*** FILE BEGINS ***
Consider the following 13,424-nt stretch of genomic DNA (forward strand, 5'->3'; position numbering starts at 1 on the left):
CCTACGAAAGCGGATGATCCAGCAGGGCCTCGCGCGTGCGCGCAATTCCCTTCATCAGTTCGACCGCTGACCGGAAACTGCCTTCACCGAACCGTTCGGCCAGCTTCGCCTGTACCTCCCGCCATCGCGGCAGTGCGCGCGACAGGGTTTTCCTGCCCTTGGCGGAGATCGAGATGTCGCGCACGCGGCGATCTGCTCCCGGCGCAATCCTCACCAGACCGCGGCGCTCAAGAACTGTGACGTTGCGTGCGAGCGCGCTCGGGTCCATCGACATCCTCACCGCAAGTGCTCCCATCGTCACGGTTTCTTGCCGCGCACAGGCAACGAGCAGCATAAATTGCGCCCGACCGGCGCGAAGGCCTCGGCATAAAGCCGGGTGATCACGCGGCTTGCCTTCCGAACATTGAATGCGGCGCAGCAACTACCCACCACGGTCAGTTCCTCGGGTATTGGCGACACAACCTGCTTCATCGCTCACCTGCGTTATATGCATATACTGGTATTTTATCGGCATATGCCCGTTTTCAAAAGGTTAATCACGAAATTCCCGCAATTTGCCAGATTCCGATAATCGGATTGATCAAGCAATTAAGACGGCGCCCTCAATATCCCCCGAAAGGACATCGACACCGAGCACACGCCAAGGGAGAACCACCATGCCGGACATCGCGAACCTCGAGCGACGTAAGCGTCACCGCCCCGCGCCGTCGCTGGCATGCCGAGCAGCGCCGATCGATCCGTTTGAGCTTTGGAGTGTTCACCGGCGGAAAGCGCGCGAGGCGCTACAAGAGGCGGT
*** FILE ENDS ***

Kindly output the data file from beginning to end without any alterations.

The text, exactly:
Consider the following 13,424-nt stretch of genomic DNA (forward strand, 5'->3'; position numbering starts at 1 on the left):
CCTACGAAAGCGGATGATCCAGCAGGGCCTCGCGCGTGCGCGCAATTCCCTTCATCAGTTCGACCGCTGACCGGAAACTGCCTTCACCGAACCGTTCGGCCAGCTTCGCCTGTACCTCCCGCCATCGCGGCAGTGCGCGCGACAGGGTTTTCCTGCCCTTGGCGGAGATCGAGATGTCGCGCACGCGGCGATCTGCTCCCGGCGCAATCCTCACCAGACCGCGGCGCTCAAGAACTGTGACGTTGCGTGCGAGCGCGCTCGGGTCCATCGACATCCTCACCGCAAGTGCTCCCATCGTCACGGTTTCTTGCCGCGCACAGGCAACGAGCAGCATAAATTGCGCCCGACCGGCGCGAAGGCCTCGGCATAAAGCCGGGTGATCACGCGGCTTGCCTTCCGAACATTGAATGCGGCGCAGCAACTACCCACCACGGTCAGTTCCTCGGGTATTGGCGACACAACCTGCTTCATCGCTCACCTGCGTTATATGCATATACTGGTATTTTATCGGCATATGCCCGTTTTCAAAAGGTTAATCACGAAATTCCCGCAATTTGCCAGATTCCGATAATCGGATTGATCAAGCAATTAAGACGGCGCCCTCAATATCCCCCGAAAGGACATCGACACCGAGCACACGCCAAGGGAGAACCACCATGCCGGACATCGCGAACCTCGAGCGACGTAAGCGTCACCGCCCCGCGCCGTCGCTGGCATGCCGAGCAGCGCCGATCGATCCGTTTGAGCTTTGGAGTGTTCACCGGCGGAAAGCGCGCGAGGCGCTACAAGAGGCGGT